“A high-ranking Soma government official explained the slowness of the city’s response to evacuating citizens from the Ishida district, saying, “Since the national and prefectural governments had not designated the district for evacuation, we couldn’t actively encourage the residents to leave.”
Why? Because those sheeple government officials are afraid to lose their job and tell the truth to those parents about their criminal Kan government and TEPCO.
– Young parents moving away from areas near damaged Fukushima plant (Mainichi Japan, June 11, 2011):
FUKUSHIMA — Young parents are moving away from towns near the Fukushima No. 1 Nuclear Power Plant as areas of high radiation continue to be discovered, raising fears over the effects on young children.
Around 50 kilometers northwest of the power plant is Soma city’s Tamano district, located at the foot of Mount Ryozen. Developed soon after the end of World War II, the area is covered with rice paddies.
“I can’t stop thinking about the power plant. I can’t smile or laugh with all my heart,” says Aki Ohashi, 30, tearfully as she cares for her children in her home here. She says that at a health checkup she was strongly recommended to have medical and psychiatric therapy.
After the explosion at the No. 1 reactor unit on March 12, Aki and her husband Masahiro, 30, took their 5-year-old son and 11-month-old daughter and fled their home in Soma to stay with parents in Fukushima city.
However, rising radiation levels were detected even in the city of Fukushima. Considering their farm work and deciding that they couldn’t flee any further away, the Ohashis decided to return to their home in the Tamano district.
About one month later, on April 22, the government designated an area covering the Tamano district and the adjacent village of Iitate as needing evacuation because it was predicted people there could be exposed to over 20 millisieverts of radiation over the course of a year. Residents were asked to leave by the end of May.
The city of Soma was pressed by residents at a city forum to help with the evacuation. Three days later, radiation measuring devices from the city finally arrived in the Tama district. Measurements were taken at kindergarten and elementary and junior-high schools. The regular soil in playgrounds at the schools was measured at a maximum of 3.3. microsieverts per hour, and there was surface soil under some gymnasium rain gutters that measured at over 100 microsieverts per hour.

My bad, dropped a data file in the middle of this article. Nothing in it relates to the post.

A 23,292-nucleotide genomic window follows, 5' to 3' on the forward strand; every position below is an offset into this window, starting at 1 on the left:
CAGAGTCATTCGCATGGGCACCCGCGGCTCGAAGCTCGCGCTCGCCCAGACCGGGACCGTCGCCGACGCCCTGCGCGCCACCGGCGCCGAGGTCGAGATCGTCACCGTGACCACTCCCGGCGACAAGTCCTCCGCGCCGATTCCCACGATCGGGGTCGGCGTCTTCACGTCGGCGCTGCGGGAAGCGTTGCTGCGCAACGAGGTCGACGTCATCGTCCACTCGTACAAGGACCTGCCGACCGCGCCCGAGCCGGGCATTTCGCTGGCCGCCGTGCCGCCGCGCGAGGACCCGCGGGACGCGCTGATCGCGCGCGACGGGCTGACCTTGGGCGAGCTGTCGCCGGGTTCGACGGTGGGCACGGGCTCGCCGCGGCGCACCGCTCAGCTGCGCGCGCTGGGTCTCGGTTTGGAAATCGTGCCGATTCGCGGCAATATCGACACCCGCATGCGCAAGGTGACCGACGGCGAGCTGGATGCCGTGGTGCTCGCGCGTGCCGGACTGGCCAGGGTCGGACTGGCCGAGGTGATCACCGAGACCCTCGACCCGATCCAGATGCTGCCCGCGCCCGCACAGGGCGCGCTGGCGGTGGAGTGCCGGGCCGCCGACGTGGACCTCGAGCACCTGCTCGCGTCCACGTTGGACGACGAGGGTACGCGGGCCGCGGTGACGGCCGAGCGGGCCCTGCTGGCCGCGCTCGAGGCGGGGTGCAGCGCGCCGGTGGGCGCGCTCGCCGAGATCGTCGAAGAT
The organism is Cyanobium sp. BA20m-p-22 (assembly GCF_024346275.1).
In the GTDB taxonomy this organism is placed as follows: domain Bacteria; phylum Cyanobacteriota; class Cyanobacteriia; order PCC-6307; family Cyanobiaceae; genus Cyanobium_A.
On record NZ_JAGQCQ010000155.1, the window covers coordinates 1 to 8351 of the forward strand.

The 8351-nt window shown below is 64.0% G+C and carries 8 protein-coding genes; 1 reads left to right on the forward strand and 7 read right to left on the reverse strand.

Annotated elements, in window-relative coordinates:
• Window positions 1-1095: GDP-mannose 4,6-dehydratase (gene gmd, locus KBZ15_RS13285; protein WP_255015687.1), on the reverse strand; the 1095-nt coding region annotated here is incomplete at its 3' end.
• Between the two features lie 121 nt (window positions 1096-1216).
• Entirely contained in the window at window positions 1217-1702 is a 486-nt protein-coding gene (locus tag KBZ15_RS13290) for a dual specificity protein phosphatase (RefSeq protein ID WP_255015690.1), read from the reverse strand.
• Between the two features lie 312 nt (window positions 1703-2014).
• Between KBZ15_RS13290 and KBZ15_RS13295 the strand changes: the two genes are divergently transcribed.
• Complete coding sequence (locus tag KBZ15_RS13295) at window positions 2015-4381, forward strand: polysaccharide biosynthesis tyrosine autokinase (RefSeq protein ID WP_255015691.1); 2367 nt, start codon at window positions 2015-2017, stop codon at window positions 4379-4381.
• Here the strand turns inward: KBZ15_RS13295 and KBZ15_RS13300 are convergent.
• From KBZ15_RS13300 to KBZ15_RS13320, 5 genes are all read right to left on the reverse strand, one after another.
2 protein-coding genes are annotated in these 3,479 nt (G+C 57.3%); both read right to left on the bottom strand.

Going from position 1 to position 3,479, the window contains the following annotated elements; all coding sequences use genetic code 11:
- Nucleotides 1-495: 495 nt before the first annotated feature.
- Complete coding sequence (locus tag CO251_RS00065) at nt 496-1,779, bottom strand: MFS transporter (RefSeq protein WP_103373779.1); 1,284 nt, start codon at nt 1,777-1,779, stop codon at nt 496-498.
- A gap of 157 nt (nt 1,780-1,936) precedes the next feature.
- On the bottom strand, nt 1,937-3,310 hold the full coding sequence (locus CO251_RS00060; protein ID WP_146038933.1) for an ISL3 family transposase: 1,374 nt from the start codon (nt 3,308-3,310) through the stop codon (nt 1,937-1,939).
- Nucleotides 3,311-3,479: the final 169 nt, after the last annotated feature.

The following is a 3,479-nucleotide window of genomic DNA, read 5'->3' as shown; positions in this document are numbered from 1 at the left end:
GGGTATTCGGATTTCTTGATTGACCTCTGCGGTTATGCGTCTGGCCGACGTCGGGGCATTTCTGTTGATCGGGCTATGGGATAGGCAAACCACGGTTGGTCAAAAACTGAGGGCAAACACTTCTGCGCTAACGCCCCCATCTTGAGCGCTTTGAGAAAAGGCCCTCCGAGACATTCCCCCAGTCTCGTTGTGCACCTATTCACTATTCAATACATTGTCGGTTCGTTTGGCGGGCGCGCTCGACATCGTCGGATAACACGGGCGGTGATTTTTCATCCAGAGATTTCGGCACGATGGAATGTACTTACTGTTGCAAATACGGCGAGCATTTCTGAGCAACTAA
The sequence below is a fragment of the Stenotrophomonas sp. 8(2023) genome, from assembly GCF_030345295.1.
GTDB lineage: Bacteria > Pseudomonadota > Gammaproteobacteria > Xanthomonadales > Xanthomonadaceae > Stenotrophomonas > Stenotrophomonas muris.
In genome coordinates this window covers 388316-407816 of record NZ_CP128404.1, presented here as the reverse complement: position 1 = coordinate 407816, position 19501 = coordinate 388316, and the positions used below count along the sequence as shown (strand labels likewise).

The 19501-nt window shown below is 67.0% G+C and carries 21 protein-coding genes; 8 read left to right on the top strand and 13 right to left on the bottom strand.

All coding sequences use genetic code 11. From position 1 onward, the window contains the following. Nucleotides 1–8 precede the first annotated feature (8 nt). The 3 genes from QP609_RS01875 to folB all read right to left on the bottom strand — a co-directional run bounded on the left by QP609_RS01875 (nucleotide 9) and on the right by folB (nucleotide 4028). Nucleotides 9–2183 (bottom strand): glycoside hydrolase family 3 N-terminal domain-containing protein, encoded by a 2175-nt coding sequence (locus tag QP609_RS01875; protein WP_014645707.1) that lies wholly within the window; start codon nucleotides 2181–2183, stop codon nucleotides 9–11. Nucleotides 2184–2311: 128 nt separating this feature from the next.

There are older people in the area who raise livestock and, fearing baseless harm to their products’ reputation, tell people not to talk too much about radiation. However, the radiation measurements had increased the anxiety of parents of young children in the area.
At a university lecture conference in late May, Aki says she was told by another mother, “I’ve heard that we should evacuate our children.” After the city began introducing residents to temporary housing they could evacuate to, the Ohashis applied for one of the houses. The Tamano district community, which had been focused around its schools, began losing its children.
“The school sports festivals and the Bon dance will probably be canceled this year. At this rate, this town is going to become a lonely place,” says a 71-year-old man living near an elementary school.
The same anxiety has visited the Ishida district in Date city, which borders the Tamano district on the west. On April 10, it was announced that there was a location here where it was predicted residents could have exposure to over 20 millisieverts per year of radiation.
Almost two months later, on June 5, the government’s nuclear disaster response headquarters held a conference for residents. They stressed that by international standards, in times of nuclear disaster 20 millisieverts per year is at the bottom of a range (20 to 100 millisieverts per year) of radiation exposure it is recommended to try to limit residents to. However, residents were not satisfied with this explanation.
“Even after radiation over 20 millisieverts per year was found here, you still haven’t told the area it should evacuate. Tell us what’s dangerous and what isn’t,” said one resident.
Takayoshi Tashiro, 27, was another resident who spoke out, asking if pregnant women would be safe.
Takayoshi and his wife Ayano, 26, had a baby girl half a year ago. She is now pregnant with another child, who is due to arrive in fall. The Tashiros searched for an apartment in a low radiation area within Date city, but they were unable to find one. In late May, the city began collecting evacuees’ requests for housing, and it was decided that the Tashiros would move into public housing in late June.
“We wanted to move sooner. How much radiation have we been exposed to? Will our daughter, or the child my wife is pregnant with, be OK?” worries Takayoshi.
On June 3, the Ministry of Education, Culture, Sports, Science and Technology announced that there were four locations with over 20 millisieverts per year of predicted radiation outside of the areas designated for evacuation. The value for the Tamano district has yet to be calculated and released.
A high-ranking Soma government official explained the slowness of the city’s response to evacuating citizens from the Ishida district, saying, “Since the national and prefectural governments had not designated the district for evacuation, we couldn’t actively encourage the residents to leave.
The national government’s nuclear disaster response headquarters has commented that, “We want to confer with local governments over whether it is necessary to recommend more areas to evacuate.”